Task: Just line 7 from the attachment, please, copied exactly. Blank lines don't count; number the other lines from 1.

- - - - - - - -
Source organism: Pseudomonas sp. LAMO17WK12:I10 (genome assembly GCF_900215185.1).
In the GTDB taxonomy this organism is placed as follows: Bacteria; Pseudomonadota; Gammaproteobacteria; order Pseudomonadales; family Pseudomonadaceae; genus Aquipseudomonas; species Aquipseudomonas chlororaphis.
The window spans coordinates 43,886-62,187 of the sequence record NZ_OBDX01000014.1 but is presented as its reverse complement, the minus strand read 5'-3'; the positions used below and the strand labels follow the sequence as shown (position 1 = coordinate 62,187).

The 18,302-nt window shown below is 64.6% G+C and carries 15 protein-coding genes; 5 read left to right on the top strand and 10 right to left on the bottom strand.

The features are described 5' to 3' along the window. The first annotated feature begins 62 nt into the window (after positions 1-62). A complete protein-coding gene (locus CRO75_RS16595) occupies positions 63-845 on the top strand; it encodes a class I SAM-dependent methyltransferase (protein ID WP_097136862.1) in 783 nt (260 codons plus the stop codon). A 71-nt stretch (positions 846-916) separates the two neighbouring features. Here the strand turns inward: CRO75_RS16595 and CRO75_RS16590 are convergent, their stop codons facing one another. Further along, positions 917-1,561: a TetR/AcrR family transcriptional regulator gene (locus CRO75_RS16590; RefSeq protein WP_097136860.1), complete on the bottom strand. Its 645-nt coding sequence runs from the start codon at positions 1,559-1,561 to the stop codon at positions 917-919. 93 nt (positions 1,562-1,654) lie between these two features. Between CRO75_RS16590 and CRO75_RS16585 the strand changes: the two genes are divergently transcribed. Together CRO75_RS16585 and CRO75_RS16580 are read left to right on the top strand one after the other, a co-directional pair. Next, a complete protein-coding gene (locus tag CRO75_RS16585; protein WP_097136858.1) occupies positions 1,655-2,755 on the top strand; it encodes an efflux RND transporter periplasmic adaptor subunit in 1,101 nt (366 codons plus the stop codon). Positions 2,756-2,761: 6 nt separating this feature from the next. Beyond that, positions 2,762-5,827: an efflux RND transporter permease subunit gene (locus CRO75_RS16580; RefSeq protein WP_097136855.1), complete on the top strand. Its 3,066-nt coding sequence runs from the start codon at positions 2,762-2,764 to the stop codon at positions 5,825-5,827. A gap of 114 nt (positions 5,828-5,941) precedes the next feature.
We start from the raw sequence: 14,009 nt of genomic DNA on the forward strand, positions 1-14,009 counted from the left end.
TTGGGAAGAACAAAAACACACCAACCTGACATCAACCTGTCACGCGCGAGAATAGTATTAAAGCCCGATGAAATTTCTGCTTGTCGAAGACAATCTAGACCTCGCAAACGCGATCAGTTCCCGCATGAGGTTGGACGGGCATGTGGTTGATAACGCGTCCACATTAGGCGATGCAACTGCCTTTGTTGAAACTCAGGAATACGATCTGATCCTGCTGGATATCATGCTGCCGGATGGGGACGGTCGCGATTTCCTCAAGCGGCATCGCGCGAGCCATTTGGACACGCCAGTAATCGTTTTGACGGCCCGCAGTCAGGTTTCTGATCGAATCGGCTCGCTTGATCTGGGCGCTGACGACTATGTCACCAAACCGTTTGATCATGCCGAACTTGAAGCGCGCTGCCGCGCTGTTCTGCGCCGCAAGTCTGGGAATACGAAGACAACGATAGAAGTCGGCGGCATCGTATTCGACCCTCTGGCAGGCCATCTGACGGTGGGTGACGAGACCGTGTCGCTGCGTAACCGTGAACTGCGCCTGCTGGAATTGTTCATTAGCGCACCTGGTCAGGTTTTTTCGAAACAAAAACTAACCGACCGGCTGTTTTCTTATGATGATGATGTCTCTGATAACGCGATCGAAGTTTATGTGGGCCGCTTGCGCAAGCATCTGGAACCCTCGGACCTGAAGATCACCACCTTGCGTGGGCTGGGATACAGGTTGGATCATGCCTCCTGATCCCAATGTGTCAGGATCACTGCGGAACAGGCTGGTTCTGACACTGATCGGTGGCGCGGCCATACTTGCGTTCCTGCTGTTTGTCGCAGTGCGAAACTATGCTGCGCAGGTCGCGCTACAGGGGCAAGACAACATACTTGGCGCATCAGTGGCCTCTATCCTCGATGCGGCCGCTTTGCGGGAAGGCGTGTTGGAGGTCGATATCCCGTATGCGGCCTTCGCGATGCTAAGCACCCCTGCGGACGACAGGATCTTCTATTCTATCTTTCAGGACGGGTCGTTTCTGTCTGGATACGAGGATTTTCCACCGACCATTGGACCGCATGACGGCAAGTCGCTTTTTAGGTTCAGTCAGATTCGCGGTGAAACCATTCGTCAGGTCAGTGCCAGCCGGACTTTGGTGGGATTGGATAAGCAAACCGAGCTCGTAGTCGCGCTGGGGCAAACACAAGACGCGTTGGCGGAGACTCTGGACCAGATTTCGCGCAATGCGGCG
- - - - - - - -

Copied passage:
TTGGGAAGAACAAAAACACACCAACCTGACATCAACCTGTCACGCGCGAGAATAGTATTAAAGCCCGATGAAATTTCTGCTTGTCGAAGACAATCTAGACCTCGCAAACGCGATCAGTTCCCGCATGAGGTTGGACGGGCATGTGGTTGATAACGCGTCCACATTAGGCGATGCAACTGCCTTTGTTGAAACTCAGGAATACGATCTGATCCTGCTGGATATCATGCTGCCGGATGGGGACGGTCGCGATTTCCTCAAGCGGCATCGCGCGAGCCATTTGGACACGCCAGTAATCGTTTTGACGGCCCGCAGTCAGGTTTCTGATCGAATCGGCTCGCTTGATCTGGGCGCTGACGACTATGTCACCAAACCGTTTGATCATGCCGAACTTGAAGCGCGCTGCCGCGCTGTTCTGCGCCGCAAGTCTGGGAATACGAAGACAACGATAGAAGTCGGCGGCATCGTATTCGACCCTCTGGCAGGCCATCTGACGGTGGGTGACGAGACCGTGTCGCTGCGTAACCGTGAACTGCGCCTGCTGGAATTGTTCATTAGCGCACCTGGTCAGGTTTTTTCGAAACAAAAACTAACCGACCGGCTGTTTTCTTATGATGATGATGTCTCTGATAACGCGATCGAAGTTTATGTGGGCCGCTTGCGCAAGCATCTGGAACCCTCGGACCTGAAGATCACCACCTTGCGTGGGCTGGGATACAGGTTGGATCATGCCTCCTGATCCCAATGTGTCAGGATCACTGCGGAACAGGCTGGTTCTGACACTGATCGGTGGCGCGGCCATACTTGCGTTCCTGCTGTTTGTCGCAGTGCGAAACTATGCTGCGCAGGTCGCGCTACAGGGGCAAGACAACATACTTGGCGCATCAGTGGCCTCTATCCTCGATGCGGCCGCTTTGCGGGAAGGCGTGTTGGAGGTCGATATCCCGTATGCGGCCTTCGCGATGCTAAGCACCCCTGCGGACGACAGGATCTTCTATTCTATCTTTCAGGACGGGTCGTTTCTGTCTGGATACGAGGATTTTCCACCGACCATTGGACCGCATGACGGCAAGTCGCTTTTTAGGTTCAGTCAGATTCGCGGTGAAACCATTCGTCAGGTCAGTGCCAGCCGGACTTTGGTGGGATTGGATAAGCAAACCGAGCTCGTAGTCGCGCTGGGGCAAACACAAGACGCGTTGGCGGAGACTCTGGACCAGATTTCGCGCAATGCGGCG